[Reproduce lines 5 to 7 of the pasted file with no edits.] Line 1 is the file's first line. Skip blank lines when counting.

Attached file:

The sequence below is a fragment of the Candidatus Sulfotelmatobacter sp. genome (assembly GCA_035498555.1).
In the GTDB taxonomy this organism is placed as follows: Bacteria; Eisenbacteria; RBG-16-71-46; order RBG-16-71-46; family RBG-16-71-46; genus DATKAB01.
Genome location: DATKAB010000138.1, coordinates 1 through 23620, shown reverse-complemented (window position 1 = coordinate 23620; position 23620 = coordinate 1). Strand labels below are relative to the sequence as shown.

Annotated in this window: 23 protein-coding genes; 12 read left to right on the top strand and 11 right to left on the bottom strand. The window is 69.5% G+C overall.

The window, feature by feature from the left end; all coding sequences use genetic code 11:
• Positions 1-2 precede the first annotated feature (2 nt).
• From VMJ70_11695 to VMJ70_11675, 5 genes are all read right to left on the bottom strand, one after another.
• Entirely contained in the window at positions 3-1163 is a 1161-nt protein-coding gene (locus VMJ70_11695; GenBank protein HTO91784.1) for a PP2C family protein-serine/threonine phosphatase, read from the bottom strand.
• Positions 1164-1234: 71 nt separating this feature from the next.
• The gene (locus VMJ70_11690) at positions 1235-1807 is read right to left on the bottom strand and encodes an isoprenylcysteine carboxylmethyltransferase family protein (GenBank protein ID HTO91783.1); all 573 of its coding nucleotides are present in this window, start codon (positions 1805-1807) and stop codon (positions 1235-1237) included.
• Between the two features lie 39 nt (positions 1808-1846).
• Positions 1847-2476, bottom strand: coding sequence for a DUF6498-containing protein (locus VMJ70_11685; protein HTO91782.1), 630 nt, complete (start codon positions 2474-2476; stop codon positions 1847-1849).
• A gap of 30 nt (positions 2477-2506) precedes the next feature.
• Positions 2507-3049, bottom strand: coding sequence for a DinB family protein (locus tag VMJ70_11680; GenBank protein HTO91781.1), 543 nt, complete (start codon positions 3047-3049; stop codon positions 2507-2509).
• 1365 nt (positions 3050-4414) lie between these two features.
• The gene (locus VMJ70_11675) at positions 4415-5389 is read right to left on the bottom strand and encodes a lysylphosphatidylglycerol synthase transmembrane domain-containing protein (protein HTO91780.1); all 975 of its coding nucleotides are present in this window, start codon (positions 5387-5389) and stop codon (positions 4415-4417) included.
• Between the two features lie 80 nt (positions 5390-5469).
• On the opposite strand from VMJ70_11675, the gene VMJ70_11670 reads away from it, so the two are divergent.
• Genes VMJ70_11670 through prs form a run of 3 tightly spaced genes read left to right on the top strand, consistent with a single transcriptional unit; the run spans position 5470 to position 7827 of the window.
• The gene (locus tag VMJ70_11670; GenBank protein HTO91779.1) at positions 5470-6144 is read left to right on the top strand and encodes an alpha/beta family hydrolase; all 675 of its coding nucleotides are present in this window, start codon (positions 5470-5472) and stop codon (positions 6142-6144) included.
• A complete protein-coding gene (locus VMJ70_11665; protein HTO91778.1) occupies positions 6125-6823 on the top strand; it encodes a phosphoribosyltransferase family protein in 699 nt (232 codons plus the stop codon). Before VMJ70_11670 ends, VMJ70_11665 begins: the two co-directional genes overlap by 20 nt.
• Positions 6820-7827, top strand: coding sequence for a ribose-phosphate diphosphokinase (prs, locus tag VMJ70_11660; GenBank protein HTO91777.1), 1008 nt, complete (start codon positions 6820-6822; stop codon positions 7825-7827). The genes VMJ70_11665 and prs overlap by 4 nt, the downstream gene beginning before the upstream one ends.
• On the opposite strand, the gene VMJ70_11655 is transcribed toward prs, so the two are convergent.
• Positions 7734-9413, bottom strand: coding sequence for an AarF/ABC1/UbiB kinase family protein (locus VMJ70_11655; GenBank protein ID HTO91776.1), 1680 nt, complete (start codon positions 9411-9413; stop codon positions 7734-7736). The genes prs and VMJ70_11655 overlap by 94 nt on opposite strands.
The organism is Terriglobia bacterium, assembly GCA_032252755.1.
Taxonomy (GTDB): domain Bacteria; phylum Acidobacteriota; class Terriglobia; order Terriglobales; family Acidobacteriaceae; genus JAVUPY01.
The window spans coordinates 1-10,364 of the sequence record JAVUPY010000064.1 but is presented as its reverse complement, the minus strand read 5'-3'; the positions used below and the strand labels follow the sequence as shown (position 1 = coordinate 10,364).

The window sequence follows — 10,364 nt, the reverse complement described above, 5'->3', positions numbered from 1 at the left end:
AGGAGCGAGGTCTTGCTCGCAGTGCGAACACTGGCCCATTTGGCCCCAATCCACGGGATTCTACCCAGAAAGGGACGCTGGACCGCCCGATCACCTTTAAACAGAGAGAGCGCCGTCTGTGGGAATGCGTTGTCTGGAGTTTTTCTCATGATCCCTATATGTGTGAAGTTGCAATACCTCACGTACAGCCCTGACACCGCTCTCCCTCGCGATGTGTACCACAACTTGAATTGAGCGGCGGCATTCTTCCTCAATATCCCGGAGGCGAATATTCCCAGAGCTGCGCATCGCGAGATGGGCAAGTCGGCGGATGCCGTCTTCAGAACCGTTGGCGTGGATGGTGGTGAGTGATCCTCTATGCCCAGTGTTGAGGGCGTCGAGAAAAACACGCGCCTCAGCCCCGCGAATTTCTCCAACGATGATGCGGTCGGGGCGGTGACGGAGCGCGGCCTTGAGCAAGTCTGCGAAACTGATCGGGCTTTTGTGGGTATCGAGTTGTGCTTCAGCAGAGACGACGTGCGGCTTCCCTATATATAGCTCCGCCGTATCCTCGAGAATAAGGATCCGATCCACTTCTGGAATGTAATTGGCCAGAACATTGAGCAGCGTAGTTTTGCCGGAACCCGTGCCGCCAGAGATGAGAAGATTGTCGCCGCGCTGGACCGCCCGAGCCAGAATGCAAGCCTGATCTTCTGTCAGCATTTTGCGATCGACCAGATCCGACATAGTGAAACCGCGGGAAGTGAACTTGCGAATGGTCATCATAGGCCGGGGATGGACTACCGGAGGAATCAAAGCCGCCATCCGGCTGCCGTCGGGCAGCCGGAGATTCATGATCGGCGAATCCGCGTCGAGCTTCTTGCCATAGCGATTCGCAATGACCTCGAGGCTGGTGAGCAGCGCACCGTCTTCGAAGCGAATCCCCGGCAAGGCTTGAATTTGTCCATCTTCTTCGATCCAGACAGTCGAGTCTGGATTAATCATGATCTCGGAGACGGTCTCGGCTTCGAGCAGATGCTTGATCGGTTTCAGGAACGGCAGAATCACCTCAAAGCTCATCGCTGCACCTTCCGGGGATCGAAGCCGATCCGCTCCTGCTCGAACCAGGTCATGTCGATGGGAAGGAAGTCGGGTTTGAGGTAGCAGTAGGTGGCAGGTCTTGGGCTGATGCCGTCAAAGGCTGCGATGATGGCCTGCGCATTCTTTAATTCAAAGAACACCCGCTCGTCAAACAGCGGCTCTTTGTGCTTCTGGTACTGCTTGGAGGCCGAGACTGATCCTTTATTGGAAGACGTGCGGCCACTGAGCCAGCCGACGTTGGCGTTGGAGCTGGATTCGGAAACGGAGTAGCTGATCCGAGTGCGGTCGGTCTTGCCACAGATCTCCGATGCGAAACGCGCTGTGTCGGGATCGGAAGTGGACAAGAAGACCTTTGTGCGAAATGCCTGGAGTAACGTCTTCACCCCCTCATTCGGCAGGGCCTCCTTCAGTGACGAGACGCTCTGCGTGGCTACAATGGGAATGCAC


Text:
The window, feature by feature from the left end; all coding sequences use genetic code 11:
• Positions 1-2 precede the first annotated feature (2 nt).
• From VMJ70_11695 to VMJ70_11675, 5 genes are all read right to left on the bottom strand, one after another.